Daniel Ernest Ford, M.D., M.P.H.

  • Director, Johns Hopkins Institute for Clinical and Translational Research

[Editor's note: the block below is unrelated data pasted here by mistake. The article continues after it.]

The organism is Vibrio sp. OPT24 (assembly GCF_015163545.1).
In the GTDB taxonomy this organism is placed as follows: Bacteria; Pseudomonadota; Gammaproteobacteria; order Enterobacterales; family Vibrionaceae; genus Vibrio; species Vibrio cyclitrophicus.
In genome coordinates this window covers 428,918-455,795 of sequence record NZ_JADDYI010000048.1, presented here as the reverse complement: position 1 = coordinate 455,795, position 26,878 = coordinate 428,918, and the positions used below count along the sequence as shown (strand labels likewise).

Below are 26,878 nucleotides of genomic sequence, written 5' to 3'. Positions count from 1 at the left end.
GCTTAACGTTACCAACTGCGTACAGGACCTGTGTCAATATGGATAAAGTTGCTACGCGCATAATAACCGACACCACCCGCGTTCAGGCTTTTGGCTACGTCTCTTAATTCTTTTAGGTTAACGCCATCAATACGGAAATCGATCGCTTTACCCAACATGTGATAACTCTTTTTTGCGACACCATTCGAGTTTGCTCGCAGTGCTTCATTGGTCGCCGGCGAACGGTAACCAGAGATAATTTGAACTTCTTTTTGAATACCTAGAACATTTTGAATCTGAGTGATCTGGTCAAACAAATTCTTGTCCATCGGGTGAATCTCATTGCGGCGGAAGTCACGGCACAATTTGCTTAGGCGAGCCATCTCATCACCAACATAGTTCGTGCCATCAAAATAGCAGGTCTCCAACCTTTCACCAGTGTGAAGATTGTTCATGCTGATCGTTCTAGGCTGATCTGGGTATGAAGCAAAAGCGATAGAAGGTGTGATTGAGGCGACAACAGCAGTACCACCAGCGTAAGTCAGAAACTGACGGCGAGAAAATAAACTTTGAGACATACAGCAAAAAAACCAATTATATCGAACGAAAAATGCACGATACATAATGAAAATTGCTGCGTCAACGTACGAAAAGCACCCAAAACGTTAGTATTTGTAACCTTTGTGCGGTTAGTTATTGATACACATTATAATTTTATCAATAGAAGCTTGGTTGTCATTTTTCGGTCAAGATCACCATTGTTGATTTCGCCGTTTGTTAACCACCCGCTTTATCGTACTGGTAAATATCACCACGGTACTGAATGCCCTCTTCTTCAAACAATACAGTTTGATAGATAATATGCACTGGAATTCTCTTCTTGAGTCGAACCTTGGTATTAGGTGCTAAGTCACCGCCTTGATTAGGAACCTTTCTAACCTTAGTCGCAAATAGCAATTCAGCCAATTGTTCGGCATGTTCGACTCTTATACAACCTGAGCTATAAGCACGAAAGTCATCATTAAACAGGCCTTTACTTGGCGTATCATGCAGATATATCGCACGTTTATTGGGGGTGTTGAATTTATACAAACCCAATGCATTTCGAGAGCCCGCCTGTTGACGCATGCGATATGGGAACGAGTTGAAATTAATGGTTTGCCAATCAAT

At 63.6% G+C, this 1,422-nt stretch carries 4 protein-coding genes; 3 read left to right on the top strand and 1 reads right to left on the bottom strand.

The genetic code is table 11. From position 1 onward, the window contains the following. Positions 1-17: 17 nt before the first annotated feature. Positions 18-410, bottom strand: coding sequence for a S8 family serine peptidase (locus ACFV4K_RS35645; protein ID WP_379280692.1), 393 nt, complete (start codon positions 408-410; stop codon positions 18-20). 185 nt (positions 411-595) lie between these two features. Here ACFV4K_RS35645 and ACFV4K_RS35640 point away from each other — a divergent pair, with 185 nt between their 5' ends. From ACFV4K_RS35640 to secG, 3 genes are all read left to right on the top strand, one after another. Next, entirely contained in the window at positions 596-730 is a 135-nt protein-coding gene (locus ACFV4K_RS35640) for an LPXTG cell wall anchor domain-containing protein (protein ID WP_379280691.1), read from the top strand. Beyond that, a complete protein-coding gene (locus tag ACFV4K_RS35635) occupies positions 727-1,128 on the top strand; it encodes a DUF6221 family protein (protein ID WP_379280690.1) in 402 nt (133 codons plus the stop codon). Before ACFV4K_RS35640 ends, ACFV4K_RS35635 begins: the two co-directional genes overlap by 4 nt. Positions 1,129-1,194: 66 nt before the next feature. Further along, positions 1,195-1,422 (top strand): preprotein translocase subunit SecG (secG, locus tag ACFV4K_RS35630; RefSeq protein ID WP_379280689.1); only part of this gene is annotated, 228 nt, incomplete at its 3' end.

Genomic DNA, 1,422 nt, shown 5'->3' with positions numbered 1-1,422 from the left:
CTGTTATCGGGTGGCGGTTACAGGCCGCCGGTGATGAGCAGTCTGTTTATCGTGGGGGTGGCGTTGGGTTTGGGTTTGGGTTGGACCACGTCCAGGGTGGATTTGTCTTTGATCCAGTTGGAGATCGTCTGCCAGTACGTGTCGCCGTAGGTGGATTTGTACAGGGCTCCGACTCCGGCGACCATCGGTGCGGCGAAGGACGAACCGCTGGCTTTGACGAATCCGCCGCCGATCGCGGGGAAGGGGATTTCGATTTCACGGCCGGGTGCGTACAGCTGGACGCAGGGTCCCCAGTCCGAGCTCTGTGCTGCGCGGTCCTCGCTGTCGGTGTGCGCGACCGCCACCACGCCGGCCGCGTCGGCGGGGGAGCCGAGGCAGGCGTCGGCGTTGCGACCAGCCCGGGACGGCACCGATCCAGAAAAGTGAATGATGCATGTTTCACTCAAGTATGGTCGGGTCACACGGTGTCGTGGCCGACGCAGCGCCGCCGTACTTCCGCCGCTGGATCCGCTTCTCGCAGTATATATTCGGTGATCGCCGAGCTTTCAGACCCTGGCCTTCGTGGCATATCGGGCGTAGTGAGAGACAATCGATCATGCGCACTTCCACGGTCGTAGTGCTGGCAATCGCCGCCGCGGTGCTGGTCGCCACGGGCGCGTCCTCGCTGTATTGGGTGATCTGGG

• Professor of Medicine